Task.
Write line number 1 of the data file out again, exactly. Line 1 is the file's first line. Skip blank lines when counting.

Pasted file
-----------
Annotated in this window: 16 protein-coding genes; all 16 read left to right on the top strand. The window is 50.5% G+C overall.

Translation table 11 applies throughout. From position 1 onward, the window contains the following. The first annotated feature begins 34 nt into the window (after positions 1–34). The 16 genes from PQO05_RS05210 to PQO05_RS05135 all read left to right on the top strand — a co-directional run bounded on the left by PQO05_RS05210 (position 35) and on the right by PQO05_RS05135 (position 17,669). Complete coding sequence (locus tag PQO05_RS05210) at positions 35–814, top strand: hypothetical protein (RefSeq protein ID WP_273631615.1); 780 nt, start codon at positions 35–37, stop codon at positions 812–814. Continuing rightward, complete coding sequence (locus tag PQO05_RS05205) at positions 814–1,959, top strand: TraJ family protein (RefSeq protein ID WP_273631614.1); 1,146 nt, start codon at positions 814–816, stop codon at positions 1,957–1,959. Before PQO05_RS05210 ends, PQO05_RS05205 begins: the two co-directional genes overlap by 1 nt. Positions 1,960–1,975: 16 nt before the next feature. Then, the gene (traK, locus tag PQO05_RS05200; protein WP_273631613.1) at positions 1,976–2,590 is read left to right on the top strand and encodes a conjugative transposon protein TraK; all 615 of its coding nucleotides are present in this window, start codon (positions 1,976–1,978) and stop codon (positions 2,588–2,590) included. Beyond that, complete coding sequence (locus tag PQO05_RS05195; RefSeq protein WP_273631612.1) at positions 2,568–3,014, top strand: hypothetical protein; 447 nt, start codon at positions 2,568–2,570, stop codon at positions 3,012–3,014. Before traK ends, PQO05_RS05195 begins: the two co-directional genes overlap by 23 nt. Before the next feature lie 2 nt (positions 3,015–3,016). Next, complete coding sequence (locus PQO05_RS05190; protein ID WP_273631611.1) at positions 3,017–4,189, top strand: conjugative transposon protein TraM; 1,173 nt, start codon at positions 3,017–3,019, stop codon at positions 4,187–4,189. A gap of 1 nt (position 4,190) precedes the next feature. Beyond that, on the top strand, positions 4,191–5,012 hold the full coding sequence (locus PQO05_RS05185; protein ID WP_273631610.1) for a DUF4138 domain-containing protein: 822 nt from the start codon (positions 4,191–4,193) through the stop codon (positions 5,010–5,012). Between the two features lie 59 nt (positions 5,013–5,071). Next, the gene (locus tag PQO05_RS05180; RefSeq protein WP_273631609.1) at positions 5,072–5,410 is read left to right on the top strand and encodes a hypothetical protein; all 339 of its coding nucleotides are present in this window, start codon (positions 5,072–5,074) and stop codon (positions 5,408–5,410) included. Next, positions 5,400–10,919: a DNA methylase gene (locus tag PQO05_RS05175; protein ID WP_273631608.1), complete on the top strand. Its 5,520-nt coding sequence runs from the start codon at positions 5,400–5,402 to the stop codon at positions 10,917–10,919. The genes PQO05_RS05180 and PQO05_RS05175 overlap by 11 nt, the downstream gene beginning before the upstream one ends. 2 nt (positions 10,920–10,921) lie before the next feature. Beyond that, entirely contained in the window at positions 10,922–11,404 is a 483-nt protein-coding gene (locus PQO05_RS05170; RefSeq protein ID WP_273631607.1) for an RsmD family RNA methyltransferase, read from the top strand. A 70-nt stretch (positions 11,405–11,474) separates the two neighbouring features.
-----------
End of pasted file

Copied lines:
Annotated in this window: 16 protein-coding genes; all 16 read left to right on the top strand. The window is 50.5% G+C overall.